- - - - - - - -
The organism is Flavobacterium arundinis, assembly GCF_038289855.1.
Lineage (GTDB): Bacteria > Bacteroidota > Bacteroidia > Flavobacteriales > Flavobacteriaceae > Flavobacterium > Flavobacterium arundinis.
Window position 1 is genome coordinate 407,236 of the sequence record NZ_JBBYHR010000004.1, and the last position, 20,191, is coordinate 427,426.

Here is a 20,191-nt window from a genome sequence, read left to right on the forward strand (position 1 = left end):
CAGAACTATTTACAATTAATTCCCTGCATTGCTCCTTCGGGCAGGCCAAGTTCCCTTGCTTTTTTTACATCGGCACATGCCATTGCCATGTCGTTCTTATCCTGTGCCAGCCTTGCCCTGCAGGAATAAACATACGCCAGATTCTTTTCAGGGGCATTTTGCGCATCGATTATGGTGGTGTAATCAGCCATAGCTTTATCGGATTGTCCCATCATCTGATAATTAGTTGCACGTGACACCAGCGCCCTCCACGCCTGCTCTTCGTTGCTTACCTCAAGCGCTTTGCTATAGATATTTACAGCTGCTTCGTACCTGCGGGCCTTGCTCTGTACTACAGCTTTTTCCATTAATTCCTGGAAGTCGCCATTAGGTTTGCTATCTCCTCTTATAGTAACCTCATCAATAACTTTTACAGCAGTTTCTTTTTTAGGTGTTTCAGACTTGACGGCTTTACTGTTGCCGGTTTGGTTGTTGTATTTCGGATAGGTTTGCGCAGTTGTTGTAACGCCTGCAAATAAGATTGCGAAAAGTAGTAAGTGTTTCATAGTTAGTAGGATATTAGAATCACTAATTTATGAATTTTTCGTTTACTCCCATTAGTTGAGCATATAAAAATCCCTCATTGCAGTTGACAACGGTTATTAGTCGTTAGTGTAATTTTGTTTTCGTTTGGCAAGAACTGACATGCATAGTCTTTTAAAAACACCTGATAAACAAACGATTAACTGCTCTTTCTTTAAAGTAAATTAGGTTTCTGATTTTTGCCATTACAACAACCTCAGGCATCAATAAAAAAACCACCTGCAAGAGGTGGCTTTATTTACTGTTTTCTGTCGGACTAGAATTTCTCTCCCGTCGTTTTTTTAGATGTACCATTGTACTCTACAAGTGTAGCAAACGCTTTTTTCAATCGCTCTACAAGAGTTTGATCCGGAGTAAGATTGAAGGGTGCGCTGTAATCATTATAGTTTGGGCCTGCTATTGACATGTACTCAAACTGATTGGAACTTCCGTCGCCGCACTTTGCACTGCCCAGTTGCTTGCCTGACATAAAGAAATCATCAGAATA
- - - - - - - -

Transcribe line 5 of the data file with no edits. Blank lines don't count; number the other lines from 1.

CAGAACTATTTACAATTAATTCCCTGCATTGCTCCTTCGGGCAGGCCAAGTTCCCTTGCTTTTTTTACATCGGCACATGCCATTGCCATGTCGTTCTTATCCTGTGCCAGCCTTGCCCTGCAGGAATAAACATACGCCAGATTCTTTTCAGGGGCATTTTGCGCATCGATTATGGTGGTGTAATCAGCCATAGCTTTATCGGATTGTCCCATCATCTGATAATTAGTTGCACGTGACACCAGCGCCCTCCACGCCTGCTCTTCGTTGCTTACCTCAAGCGCTTTGCTATAGATATTTACAGCTGCTTCGTACCTGCGGGCCTTGCTCTGTACTACAGCTTTTTCCATTAATTCCTGGAAGTCGCCATTAGGTTTGCTATCTCCTCTTATAGTAACCTCATCAATAACTTTTACAGCAGTTTCTTTTTTAGGTGTTTCAGACTTGACGGCTTTACTGTTGCCGGTTTGGTTGTTGTATTTCGGATAGGTTTGCGCAGTTGTTGTAACGCCTGCAAATAAGATTGCGAAAAGTAGTAAGTGTTTCATAGTTAGTAGGATATTAGAATCACTAATTTATGAATTTTTCGTTTACTCCCATTAGTTGAGCATATAAAAATCCCTCATTGCAGTTGACAACGGTTATTAGTCGTTAGTGTAATTTTGTTTTCGTTTGGCAAGAACTGACATGCATAGTCTTTTAAAAACACCTGATAAACAAACGATTAACTGCTCTTTCTTTAAAGTAAATTAGGTTTCTGATTTTTGCCATTACAACAACCTCAGGCATCAATAAAAAAACCACCTGCAAGAGGTGGCTTTATTTACTGTTTTCTGTCGGACTAGAATTTCTCTCCCGTCGTTTTTTTAGATGTACCATTGTACTCTACAAGTGTAGCAAACGCTTTTTTCAATCGCTCTACAAGAGTTTGATCCGGAGTAAGATTGAAGGGTGCGCTGTAATCATTATAGTTTGGGCCTGCTATTGACATGTACTCAAACTGATTGGAACTTCCGTCGCCGCACTTTGCACTGCCCAGTTGCTTGCCTGACATAAAGAAATCATCAGAATA